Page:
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Mets, Nationals Writers Talk Pedro Feliciano, Justin Maxwell

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This is a pretty awesome photo of Feliciano.
This is a pretty awesome photo of Feliciano.

Over the last couple of days I have reached out to many writers from other SB Nation websites. The goal was to get as much information on the new Yankees acquisitions as possible. I know we are planning to preview these Yankees, but it is always good to get as much information as possible.

That being said, I posed two questions to the writers. 1. Feliciano/Maxwell's strengths and weaknesses, and 2. How do you think Feliciano/Maxwell will play for the Yankees, here is what the writers from Amazin Avenue and Federal Baseball had to say about Pedro Feliciano and Justin Maxwell:

Eric Simon: There are two things about Pedro Feliciano of which you can be utterly certain: that he is able and willing to pitch every day, and that he can really only get left-handed batters out. If you-and by "you" I really mean "Joe Girardi"-can keep those two things in mind, then Feliciano will be a tremendous asset for the Yankees. He can make 80-plus appearances in his sleep and he should dominate lefties as he always has.

Carl Crawford, David Ortiz, Johnny Damon: these guys will have a really tough time with Feliciano. The trouble is that in order to get to a Crawford or a Damon you often have to face a Kevin YoukilisManny Ramirez, good hitters who mash left-handed pitching. More often than not, Feliciano will simply pitch around these guys - he walks far more righties than lefties - but when he doesn't, as often as not he'll pay the price.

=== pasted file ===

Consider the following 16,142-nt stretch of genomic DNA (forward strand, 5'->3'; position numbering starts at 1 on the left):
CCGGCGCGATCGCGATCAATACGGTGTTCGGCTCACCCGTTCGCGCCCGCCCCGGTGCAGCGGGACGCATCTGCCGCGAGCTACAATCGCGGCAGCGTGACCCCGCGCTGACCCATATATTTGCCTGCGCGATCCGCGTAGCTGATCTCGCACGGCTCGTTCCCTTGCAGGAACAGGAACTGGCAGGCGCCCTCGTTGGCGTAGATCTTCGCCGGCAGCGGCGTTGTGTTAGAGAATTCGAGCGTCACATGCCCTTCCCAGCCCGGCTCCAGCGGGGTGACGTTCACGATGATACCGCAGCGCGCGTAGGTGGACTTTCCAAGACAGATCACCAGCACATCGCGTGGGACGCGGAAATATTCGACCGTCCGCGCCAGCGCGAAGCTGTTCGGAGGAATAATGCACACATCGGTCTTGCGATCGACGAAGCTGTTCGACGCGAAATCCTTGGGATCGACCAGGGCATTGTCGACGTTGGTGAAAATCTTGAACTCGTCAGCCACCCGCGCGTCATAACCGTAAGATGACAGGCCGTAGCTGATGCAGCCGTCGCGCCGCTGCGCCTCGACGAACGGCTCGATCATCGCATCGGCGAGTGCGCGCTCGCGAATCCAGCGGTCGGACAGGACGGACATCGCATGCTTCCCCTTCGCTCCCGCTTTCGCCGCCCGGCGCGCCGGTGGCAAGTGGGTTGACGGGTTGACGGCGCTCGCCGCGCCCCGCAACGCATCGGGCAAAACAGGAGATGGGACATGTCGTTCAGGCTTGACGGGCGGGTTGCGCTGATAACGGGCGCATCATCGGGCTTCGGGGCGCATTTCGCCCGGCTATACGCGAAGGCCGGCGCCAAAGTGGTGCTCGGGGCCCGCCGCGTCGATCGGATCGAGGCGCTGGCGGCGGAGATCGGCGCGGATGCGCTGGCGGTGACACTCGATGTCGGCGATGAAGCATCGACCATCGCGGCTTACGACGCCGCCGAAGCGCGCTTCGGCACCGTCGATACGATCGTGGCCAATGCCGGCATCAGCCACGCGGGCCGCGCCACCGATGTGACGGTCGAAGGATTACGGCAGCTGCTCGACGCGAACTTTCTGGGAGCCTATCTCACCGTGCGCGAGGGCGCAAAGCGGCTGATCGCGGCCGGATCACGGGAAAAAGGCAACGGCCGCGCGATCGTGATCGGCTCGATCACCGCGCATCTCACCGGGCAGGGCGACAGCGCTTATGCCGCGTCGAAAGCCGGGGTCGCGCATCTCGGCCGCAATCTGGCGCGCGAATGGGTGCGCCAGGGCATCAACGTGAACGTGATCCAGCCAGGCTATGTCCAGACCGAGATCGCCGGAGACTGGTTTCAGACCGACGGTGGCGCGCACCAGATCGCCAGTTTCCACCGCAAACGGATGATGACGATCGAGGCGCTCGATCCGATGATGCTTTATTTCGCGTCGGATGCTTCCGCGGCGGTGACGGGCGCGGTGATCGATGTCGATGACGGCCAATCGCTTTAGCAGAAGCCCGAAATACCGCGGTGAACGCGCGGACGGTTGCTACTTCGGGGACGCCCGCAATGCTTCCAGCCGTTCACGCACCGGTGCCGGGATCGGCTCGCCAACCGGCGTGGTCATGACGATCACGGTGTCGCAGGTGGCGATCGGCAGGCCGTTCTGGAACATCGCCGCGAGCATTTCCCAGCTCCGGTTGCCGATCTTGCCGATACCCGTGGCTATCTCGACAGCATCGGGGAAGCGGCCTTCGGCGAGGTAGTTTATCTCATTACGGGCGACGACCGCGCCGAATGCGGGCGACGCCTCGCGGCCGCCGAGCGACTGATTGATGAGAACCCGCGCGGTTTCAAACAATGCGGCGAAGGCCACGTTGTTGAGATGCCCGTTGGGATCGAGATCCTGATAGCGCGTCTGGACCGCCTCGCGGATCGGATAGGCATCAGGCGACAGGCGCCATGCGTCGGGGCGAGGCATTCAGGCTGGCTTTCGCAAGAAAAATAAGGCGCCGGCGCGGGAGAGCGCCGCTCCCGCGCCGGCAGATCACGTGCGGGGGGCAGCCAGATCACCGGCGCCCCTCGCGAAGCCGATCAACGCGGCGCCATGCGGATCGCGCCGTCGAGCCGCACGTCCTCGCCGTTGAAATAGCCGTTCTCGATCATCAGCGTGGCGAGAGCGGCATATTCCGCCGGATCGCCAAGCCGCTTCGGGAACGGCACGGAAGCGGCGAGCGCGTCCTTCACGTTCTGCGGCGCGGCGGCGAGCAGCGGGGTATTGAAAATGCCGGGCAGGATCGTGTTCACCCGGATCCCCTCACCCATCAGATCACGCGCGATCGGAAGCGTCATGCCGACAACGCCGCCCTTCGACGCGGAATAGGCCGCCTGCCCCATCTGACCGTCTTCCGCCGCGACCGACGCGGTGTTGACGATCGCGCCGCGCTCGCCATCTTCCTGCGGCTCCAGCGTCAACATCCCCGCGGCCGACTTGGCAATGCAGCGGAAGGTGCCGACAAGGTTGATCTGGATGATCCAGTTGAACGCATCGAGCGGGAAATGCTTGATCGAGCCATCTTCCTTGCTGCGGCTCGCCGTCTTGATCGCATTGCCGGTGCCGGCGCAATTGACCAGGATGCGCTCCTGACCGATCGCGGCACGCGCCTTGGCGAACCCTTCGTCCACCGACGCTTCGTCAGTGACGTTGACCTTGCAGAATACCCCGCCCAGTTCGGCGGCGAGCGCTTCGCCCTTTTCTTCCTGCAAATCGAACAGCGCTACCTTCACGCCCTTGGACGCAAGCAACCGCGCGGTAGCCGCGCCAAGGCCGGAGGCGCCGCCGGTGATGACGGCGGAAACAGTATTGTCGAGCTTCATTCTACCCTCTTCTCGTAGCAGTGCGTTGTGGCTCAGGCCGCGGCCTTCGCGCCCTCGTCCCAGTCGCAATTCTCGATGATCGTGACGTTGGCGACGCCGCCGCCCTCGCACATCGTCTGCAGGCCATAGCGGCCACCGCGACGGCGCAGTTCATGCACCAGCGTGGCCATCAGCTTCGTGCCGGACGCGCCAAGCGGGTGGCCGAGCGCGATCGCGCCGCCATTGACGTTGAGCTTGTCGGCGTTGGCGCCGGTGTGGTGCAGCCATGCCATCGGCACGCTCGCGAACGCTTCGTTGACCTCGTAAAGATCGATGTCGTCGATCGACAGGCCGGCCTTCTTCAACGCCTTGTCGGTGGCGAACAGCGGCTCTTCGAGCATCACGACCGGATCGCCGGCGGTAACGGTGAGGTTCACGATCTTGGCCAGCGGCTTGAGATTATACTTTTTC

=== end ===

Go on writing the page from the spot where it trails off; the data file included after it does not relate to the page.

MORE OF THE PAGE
Patrick Reddington: 1. Maxwell strengths/weaknesses?

The reason Justin Maxwell's no longer a National is that he was never able to get it together at the plate (or get on base) at the major league level as his .201/.319/.379 career slash in 122 games and 260 PA's as a Nat makes clear. Maxwell had a great chance to finally claim a starting spot last Spring when the Nats cut Elijah Dukes, but an awful Spring Training led to another year of scattered plate appearance in which he struggled to make contact at the plate, though he hit well and got on base with the Nats' Triple-A affiliate (.287/.390/.439). As he said in some post-trade interviews, however, he never got a sustained stretch to prove himself in Washington, he was constantly up and down and untimely injuries hurt him repeatedly. He's a quick outfielder, strong defender, with an average arm, but it was his offense or lack thereof that killed him.

2. How do you think Maxwell will play for the Yankees?

I'd be really surprised if he found a spot in the Yankees' outfield, though as a fan of the late Montreal Expos, it wouldn't surprise me to see him in the postseason in Yankee Stadium helping the Yankees. He's coming off Tommy John Surgery, on his left (non-throwing elbow) but has said he'll be a 100% by the time ST starts. Hope he is or he'll miss another great opportunity.

There you have it. I really hope Girardi uses Feliciano right, and I hope Maxwell proves he is ready for the challenge!

Thanks again to the writers! Tomorrow will be the writers from True Blue LA about Russell Martin.